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Change of agricultural structure and anemia in women in rural areas of northeast Japan.
Sasaki S; Kaishio K; Komatsu K; Okamura T
Proceedings of the VII International Congress of Rural Medicine, September 17-21, Salt Lake City, Utah. International Association of Agricultural Medicine, 1978 Sep; :51-52
Blood samples taken from 113 women aged 20 through 59 years who either worked exclusively in the farming communities in rural Japan, worked in agriculture and in other industries as well, or who worked in industries other than farming were analyzed to investigate the health of women in rural areas. About 95 percent of those households which remained active in farming require income from a second source to keep the family going. The number of red blood cells, hemoglobin content, serum iron level and serum protein concentrations were determined in the blood samples. Women who worked in agriculture and had a second job demonstrated the lowest red blood cell count and hemoglobin content. Red blood cells and hemoglobin content decreased during the busiest farming season. Serum iron levels were highest in this group. The authors conclude that the busy farming season was coincident with the declines in personal health among the women, particularly among those who not only worked on the farm but had a second job to supplement income.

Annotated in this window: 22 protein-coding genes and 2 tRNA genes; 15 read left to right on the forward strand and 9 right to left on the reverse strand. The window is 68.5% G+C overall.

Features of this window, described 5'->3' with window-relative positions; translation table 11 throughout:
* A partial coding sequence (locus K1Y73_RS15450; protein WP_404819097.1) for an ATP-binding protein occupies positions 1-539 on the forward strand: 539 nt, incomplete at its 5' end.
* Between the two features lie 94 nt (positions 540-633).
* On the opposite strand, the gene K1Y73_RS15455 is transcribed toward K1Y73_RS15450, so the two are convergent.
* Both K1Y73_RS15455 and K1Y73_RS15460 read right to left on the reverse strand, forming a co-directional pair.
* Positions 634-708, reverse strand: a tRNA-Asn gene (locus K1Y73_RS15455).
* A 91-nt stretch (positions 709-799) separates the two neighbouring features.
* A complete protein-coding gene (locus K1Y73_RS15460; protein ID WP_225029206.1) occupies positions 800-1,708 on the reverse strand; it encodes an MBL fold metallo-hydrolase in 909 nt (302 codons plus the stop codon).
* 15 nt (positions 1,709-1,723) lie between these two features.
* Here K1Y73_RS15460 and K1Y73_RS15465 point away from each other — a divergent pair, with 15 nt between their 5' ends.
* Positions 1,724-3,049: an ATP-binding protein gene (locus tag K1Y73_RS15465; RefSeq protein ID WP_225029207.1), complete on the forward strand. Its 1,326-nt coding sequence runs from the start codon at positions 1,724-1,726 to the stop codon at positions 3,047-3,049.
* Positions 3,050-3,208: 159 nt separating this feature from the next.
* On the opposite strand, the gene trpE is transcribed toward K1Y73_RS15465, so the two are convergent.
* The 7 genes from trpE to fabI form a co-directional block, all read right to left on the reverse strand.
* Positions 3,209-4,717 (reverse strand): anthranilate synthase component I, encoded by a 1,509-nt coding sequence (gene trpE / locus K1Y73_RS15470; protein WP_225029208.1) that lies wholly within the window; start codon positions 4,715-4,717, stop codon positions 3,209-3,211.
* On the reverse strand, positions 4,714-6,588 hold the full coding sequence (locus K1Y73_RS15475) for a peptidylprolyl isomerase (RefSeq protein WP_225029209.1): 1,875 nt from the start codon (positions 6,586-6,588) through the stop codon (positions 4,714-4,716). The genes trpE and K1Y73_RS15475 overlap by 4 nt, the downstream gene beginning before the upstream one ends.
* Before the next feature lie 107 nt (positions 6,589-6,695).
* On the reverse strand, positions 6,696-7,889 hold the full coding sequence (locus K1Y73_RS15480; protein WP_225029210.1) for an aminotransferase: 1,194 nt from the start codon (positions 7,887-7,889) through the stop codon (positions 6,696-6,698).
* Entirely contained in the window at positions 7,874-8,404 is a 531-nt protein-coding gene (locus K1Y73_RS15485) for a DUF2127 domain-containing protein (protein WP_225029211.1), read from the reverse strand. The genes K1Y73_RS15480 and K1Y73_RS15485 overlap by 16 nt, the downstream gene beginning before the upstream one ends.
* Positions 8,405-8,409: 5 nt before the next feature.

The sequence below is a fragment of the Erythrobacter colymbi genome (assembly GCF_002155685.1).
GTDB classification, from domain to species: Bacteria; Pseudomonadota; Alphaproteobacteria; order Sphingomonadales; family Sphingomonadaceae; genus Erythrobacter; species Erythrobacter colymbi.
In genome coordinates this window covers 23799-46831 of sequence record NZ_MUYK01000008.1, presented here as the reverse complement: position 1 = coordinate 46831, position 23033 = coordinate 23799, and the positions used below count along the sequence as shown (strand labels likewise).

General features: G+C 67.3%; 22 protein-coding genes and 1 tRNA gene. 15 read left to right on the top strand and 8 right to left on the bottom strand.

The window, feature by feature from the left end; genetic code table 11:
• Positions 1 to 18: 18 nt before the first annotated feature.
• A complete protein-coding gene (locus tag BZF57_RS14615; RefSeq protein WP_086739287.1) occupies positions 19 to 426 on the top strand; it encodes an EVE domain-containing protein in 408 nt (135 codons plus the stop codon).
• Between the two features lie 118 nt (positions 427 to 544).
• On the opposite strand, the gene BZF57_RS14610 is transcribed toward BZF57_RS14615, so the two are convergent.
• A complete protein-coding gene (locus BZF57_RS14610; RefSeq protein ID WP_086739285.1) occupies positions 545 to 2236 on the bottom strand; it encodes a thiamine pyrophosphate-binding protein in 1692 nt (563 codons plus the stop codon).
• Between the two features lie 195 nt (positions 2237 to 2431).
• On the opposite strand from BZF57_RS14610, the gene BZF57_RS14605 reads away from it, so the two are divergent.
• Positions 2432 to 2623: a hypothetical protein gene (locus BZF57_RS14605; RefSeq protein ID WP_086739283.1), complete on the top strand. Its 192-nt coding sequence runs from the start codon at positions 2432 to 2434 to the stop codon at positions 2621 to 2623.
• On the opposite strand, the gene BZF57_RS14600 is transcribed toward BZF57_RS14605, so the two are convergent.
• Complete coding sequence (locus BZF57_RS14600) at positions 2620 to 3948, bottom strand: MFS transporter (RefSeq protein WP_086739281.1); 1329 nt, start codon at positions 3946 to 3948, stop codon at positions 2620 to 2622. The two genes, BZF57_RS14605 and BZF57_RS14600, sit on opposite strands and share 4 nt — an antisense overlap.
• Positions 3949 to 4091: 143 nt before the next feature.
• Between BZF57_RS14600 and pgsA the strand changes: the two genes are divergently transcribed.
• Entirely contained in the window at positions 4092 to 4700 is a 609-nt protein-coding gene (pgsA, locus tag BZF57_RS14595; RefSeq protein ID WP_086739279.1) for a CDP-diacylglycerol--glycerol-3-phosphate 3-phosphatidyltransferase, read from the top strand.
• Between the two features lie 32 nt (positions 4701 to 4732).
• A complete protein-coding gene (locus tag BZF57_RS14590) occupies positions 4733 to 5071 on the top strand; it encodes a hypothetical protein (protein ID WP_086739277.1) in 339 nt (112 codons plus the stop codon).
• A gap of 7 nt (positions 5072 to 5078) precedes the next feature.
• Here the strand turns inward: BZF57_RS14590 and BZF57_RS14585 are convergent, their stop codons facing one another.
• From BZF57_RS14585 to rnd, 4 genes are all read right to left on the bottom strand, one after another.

NIOSH-Grant; Agricultural-workers; Farmers; Sociology; Sociological-factors; Physiological-response; Job-stress; Blood-analysis; Worker-health; Seasonal-factors
Prev Med & Environmental Hlth University of Iowa Inst/agric Med & Environ Hlth Iowa Oakdale, Iowa 52319
Proceedings of the VII International Congress of Rural Medicine, September 17-21, Salt Lake City, Utah
ME; UT; IA
University of Iowa, Iowa City, Iowa
Page last reviewed: September 2, 2020
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